Rep. Tina Sablan (D-Saipan) believes that internet gaming is an avenue for money laundering and is opposing a request for House Bill 22-47, or the Internet Gaming Act of 2021, to be pulled out from the Gaming Committee so the full House of Representatives could act on it.
Confronted by the bill’s author, Rep. Joseph Lee Pan Guerrero (R-Saipan), during recess while the House was on a special session last Friday, Sablan raised a concern that allowing internet gaming in the CNMI could open the floodgates to money laundering.
During the session, Guerrero argued that with the casino industry remaining closed due to the COVID-1i9 pandemic, internet gaming could generate revenue for the CNMI, and that there are investors wanting to establish this type of gaming on island.
“This is revenue generating and…[internet] gaming is the key right now because of the pandemic,” Guerrero said. “This is something that we need to pass. …This is another form [of gaming] that we should tap because there’s a lot of investors willing to open [internet] gaming, but [in the] absence of a piece of legislation, no investors would want to invest here in the CNMI. This is something that we should look thoroughly.”
H.B. 22-47 describes internet gaming as the conduct of gambling games through the use of communication technology that allows a person, using money, checks, electronic checks, electronic money transfers, credit cards or debit cards, to place bets or wagers related to a game.
The bill, first introduced in the 21st Legislature as H.B. 21-31 by then former vice speaker Lorenzo Deleon Guerrero, also calls for geolocation or security measures to prevent those living in senatorial districts where internet gambling is not authorized from accessing it.
House Gaming Committee chair Rep. Edwin Propst (D-Saipan), in response, asked Guerrero to instead meet after the special session to discuss any concerns pertaining to the bill.
“The Gaming Committee is proceeding very cautiously, in the wake of a 93-page FinCen [Financial Crimes Enforcement Network] report, and all the allegations that we have received, all the problems that we have right now with this casino, who is one of the pushers for this. I am concerned,” Propst added.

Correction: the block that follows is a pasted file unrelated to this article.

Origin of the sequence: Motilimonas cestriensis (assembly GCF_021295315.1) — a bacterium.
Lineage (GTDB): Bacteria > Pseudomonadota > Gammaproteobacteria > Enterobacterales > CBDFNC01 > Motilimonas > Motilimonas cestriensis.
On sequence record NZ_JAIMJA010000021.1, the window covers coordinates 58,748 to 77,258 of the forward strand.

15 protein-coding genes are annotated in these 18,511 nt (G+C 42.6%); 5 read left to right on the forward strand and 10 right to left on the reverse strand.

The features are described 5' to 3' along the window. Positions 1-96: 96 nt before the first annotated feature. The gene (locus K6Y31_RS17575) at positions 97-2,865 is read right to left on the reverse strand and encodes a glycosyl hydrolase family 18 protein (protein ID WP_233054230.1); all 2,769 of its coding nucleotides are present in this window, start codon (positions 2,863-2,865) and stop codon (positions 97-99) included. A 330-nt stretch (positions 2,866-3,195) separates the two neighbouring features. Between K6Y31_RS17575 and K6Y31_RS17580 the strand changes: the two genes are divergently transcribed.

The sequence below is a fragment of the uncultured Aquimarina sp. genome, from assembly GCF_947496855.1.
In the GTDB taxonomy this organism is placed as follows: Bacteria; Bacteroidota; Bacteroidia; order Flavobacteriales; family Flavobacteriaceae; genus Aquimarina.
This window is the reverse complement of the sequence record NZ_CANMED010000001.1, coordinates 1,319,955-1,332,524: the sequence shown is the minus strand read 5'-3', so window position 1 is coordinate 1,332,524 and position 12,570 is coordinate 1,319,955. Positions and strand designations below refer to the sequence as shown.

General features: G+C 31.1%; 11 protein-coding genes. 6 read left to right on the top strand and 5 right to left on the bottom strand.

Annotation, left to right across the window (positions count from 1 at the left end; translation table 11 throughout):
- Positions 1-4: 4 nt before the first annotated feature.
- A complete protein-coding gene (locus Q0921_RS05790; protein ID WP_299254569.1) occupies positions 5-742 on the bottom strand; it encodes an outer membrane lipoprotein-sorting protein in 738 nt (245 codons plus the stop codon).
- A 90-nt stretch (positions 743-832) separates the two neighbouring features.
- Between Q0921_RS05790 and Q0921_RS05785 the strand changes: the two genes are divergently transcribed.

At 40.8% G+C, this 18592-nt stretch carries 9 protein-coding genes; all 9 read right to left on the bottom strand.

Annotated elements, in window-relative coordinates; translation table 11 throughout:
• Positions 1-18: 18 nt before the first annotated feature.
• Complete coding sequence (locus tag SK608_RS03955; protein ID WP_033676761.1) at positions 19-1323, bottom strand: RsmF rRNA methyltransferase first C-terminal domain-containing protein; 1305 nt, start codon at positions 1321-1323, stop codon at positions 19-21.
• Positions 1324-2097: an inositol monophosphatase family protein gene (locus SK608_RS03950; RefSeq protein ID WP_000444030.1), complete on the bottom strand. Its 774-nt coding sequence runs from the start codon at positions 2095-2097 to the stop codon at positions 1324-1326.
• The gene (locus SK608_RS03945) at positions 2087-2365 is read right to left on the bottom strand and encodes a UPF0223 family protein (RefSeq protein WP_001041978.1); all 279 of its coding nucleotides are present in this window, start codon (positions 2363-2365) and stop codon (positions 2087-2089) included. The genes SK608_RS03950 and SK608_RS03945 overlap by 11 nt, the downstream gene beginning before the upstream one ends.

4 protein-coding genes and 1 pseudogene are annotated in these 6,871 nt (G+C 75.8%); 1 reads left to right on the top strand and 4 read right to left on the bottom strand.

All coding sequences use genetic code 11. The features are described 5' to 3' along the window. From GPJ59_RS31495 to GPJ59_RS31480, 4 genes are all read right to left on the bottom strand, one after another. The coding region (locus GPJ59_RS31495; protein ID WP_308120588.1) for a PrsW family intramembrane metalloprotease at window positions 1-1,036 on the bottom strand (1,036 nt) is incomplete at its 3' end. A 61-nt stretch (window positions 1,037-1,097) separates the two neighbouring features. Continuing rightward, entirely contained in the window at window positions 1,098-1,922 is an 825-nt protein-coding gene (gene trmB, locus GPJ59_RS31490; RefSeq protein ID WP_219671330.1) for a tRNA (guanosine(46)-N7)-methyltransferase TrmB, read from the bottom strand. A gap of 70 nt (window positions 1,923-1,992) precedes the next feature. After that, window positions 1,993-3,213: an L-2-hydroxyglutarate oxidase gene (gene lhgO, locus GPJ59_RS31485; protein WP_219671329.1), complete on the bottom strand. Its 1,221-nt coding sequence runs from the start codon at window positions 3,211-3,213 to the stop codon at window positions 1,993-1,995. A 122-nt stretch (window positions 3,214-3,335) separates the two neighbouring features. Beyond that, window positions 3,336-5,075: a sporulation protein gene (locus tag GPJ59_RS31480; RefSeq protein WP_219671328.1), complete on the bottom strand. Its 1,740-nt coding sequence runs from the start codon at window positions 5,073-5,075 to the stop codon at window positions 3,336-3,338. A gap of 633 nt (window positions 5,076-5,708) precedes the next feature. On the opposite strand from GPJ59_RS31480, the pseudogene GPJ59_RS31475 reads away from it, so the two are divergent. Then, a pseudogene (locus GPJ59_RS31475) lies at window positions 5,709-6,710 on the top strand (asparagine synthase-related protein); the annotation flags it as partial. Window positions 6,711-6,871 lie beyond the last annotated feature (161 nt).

Guerrero, for his part, stressed that he is not alluding to the casino industry but investors beside the casino.
“This casino industry that we have, it’s a done deal, but these are other investors not pertaining to the casino industry that are wanting to establish the gaming here in the CNMI. They’re coming in and wanting to see what they can to have this [internet] gaming.”
“…This bill is not by IPI [Imperial Pacific International], this is a product of the author itself,” he added.
Sablan insists that the bill is from IPI, and, in a privilege speech, pointed out that internet gaming is “very controversial” and one which has been “expressly requested by IPI in their communications” to the body, which is now the subject of an oversight of the Gaming Committee. “There are serious concerns that are raised by this internet gaming bill that were concerns in the last legislature. Those issues have not gone away and they are the subject of investigation right now.”
Sablan, who also serves as House Gaming Committee vice chair, reiterated that the conversation regarding H.B. 22-47 be continued at the “appropriate venue”—that is at the Gaming Committee, which is scheduled to meet soon.